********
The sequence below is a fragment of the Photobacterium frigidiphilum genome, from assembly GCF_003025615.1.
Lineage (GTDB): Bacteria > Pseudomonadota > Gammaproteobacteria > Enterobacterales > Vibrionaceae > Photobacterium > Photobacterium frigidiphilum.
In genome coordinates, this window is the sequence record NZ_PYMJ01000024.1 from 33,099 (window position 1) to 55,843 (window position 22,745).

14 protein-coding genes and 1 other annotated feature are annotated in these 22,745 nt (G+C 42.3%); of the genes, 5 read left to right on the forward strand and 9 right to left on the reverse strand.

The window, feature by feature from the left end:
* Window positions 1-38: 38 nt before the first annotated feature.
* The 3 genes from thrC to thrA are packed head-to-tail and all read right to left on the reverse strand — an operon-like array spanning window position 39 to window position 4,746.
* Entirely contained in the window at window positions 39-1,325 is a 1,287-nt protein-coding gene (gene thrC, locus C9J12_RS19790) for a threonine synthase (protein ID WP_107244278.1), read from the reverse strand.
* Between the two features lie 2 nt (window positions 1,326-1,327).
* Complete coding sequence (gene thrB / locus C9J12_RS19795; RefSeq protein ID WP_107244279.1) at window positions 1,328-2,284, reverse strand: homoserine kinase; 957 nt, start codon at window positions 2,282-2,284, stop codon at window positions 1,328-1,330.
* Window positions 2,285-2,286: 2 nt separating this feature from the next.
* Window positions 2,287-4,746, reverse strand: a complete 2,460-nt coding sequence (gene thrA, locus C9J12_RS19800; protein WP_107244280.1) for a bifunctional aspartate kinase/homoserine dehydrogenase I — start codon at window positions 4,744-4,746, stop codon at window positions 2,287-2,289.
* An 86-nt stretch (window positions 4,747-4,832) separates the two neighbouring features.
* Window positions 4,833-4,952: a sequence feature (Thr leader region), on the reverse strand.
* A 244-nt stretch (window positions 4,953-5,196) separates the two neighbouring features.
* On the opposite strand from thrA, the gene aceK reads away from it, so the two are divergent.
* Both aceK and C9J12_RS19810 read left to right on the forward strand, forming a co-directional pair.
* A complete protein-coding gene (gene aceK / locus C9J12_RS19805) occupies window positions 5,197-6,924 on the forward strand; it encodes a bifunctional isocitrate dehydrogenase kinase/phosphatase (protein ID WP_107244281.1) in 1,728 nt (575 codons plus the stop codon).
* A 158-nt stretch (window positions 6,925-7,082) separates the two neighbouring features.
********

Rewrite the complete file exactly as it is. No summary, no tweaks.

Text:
The sequence below is a fragment of the Photobacterium frigidiphilum genome, from assembly GCF_003025615.1.
Lineage (GTDB): Bacteria > Pseudomonadota > Gammaproteobacteria > Enterobacterales > Vibrionaceae > Photobacterium > Photobacterium frigidiphilum.
In genome coordinates, this window is the sequence record NZ_PYMJ01000024.1 from 33,099 (window position 1) to 55,843 (window position 22,745).

14 protein-coding genes and 1 other annotated feature are annotated in these 22,745 nt (G+C 42.3%); of the genes, 5 read left to right on the forward strand and 9 right to left on the reverse strand.

The window, feature by feature from the left end:
* Window positions 1-38: 38 nt before the first annotated feature.
* The 3 genes from thrC to thrA are packed head-to-tail and all read right to left on the reverse strand — an operon-like array spanning window position 39 to window position 4,746.
* Entirely contained in the window at window positions 39-1,325 is a 1,287-nt protein-coding gene (gene thrC, locus C9J12_RS19790) for a threonine synthase (protein ID WP_107244278.1), read from the reverse strand.
* Between the two features lie 2 nt (window positions 1,326-1,327).
* Complete coding sequence (gene thrB / locus C9J12_RS19795; RefSeq protein ID WP_107244279.1) at window positions 1,328-2,284, reverse strand: homoserine kinase; 957 nt, start codon at window positions 2,282-2,284, stop codon at window positions 1,328-1,330.
* Window positions 2,285-2,286: 2 nt separating this feature from the next.
* Window positions 2,287-4,746, reverse strand: a complete 2,460-nt coding sequence (gene thrA, locus C9J12_RS19800; protein WP_107244280.1) for a bifunctional aspartate kinase/homoserine dehydrogenase I — start codon at window positions 4,744-4,746, stop codon at window positions 2,287-2,289.
* An 86-nt stretch (window positions 4,747-4,832) separates the two neighbouring features.
* Window positions 4,833-4,952: a sequence feature (Thr leader region), on the reverse strand.
* A 244-nt stretch (window positions 4,953-5,196) separates the two neighbouring features.
* On the opposite strand from thrA, the gene aceK reads away from it, so the two are divergent.
* Both aceK and C9J12_RS19810 read left to right on the forward strand, forming a co-directional pair.
* A complete protein-coding gene (gene aceK / locus C9J12_RS19805) occupies window positions 5,197-6,924 on the forward strand; it encodes a bifunctional isocitrate dehydrogenase kinase/phosphatase (protein ID WP_107244281.1) in 1,728 nt (575 codons plus the stop codon).
* A 158-nt stretch (window positions 6,925-7,082) separates the two neighbouring features.